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VIDEO: No. 16 Buckeyes keep title hopes alive with thrilling win at Indiana

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BLOOMINGTON, Ind. (AP) — Ohio State guard C.J. Jackson relied on sheer instincts Friday night.

Instead of going with the Buckeyes’ designed final play, he changed it on the fly.

When Jackson finally got control of the pass in the closing seconds of double overtime, he faked another pass and spotted up for a 25-footer and that silenced Indiana’s crowd with 1.7 seconds left and gave No. 16 Ohio State an 80-78 victory.

“You dream of playing in buildings like this when you’re younger and just to have one of these moments is unbelievable,” Jackson said after scoring 13 points.

This wasn’t just another win for the Buckeyes (24-7, 15-3 Big Ten), either.

They needed this one to have any hope of claiming a share of the conference crown in coach Chris Holtmann’s first season. They still need No. 2 Michigan State to lose Sunday at Wisconsin.

And on a night Ohio State dealt with foul trouble and fatigue, Jackson’s brilliant switcheroo was exactly what Ohio State needed.

“We ran a similar action for Jae’Sean Tate at the end of the first OT or whatever it was, and we didn’t execute that real well. The presence of mind to get the shot up,” Holtmann said, shaking his head. “I think CJ may prefer to take a 25-footer rather than get it in a little deeper.”

He didn’t have much of a choice.

With both teams out of timeouts and Indiana clinging to a 78-77 lead after Juwan Morgan’s layup with seven seconds to go, the Buckeyes pushed the ball up the floor.

But rather than look for the trailing Tate or star forward Keita Bates-Diop, Jackson did the natural thing.

“I just felt like I had the best look we were going to get with the time left,” he said.

All the Hoosiers could muster was a half-court heave from Robert Johnson that came up well short at the buzzer.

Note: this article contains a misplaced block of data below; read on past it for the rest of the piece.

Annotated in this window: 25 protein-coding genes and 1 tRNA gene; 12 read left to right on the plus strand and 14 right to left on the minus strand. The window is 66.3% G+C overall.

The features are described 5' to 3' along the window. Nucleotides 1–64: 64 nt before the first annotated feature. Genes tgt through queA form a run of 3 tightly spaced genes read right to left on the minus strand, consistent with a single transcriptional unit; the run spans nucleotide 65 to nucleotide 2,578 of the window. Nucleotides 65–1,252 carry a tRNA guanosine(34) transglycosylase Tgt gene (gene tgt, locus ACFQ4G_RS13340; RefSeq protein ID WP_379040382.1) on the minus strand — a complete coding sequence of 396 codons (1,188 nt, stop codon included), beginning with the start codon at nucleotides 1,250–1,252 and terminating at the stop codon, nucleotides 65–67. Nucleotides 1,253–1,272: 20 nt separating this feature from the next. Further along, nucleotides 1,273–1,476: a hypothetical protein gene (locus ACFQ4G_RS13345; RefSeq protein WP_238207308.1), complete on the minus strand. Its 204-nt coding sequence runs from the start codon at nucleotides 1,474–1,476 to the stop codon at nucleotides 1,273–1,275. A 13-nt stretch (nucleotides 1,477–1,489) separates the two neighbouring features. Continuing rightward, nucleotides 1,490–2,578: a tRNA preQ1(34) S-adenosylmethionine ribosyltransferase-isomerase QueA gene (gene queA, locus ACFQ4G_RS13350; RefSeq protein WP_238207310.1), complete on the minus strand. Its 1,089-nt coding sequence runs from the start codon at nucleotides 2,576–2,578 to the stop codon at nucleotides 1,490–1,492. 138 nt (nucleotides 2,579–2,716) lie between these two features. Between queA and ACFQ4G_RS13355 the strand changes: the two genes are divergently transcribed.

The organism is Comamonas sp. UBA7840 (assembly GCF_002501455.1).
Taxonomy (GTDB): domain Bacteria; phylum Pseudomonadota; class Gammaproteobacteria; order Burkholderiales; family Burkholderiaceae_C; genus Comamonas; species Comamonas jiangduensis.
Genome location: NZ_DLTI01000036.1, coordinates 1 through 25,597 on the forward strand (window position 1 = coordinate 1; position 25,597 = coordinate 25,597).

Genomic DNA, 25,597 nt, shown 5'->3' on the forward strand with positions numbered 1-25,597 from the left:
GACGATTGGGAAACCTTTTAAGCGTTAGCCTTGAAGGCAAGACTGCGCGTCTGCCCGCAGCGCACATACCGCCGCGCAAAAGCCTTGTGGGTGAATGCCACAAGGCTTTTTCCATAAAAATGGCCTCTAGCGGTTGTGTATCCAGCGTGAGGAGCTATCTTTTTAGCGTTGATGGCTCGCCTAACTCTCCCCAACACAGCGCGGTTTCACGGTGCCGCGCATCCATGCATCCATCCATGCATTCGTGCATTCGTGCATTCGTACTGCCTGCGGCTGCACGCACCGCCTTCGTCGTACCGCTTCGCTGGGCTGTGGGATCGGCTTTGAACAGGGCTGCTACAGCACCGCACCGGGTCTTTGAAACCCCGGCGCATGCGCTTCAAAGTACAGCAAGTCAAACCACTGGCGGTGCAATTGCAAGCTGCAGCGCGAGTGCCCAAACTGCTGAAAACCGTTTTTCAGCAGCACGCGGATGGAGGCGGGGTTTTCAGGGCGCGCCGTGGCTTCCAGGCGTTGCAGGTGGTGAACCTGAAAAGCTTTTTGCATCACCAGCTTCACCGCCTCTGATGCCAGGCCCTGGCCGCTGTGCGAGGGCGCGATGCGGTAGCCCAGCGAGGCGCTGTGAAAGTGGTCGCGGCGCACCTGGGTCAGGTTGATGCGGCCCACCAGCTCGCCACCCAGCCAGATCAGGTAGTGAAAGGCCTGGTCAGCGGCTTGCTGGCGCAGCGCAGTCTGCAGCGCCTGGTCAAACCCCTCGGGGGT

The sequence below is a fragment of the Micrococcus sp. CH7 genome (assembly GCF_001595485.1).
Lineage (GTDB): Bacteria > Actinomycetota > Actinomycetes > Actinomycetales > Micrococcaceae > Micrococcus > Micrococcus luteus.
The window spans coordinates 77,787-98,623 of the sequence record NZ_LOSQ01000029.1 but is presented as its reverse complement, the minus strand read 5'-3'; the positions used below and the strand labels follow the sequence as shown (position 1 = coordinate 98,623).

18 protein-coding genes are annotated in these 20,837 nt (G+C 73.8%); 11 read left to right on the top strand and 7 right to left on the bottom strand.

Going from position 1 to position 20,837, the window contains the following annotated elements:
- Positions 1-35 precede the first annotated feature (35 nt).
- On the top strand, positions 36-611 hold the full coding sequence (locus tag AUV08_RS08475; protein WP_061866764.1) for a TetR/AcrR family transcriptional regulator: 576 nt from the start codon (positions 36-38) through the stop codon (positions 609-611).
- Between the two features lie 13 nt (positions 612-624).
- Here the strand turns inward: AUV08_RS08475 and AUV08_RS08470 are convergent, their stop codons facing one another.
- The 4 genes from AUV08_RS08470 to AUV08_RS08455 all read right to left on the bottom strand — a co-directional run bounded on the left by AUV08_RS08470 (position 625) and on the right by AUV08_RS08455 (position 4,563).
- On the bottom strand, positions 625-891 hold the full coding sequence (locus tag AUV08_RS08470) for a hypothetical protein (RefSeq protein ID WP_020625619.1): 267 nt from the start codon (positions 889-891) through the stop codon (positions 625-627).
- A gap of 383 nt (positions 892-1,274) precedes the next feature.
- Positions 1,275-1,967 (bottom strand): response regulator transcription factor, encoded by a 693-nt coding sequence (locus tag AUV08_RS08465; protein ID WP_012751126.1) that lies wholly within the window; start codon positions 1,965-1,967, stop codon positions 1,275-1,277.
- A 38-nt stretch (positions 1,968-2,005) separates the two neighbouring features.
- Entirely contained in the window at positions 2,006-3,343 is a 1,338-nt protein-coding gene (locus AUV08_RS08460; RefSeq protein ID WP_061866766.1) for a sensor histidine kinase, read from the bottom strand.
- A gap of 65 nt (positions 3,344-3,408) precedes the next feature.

Bates-Diop had 24 points and tied his career-high with 14 rebounds. Tate finished with 12 points, five rebounds and six assists.

Indiana (16-14 9-9) was led by Juwan Morgan with 18 points and Johnson, who had 17 in what could be his final game at Assembly Hall.

“Really disappointed for our fans and our seniors in particular,” coach Archie Miller said. “I thought we did enough at the end and we just had a breakdown at the end to contest the shot.”

But from the moment Indiana took a 61-59 lead on Josh Newkirk’s layup with 3:54 left in regulation, it was a cliffhanger.

Neither team scored after Indiana’s Justin Smith made two free throws left with 2:18 in regulation.

Neither team led by more than two in the first overtime, which ended tied at 70.

And neither led by more than one in the second overtime — until Jackson’s knocked down the long 3.

KEY STATS:

Ohio State: Kam Williams scored 15 points and Kaleb Wesson had 12 before fouling out. … Bates-Diop also finished with four blocks in 45 minutes. … Four of the Buckeyes’ starters played at least 40 minutes. … Ohio State had a 41-35 rebounding edge.

Indiana: Smith had 16 points for Indiana. … Josh Newkirk added nine points and six assists with only one turnover. … The Hoosiers scored only four points during over a stretch of 9:50 in the first half and missed their first seven shots to start the second half. … Indiana committed 12 turnovers and was 13 of 23 at the free-throw line.

HE SAID IT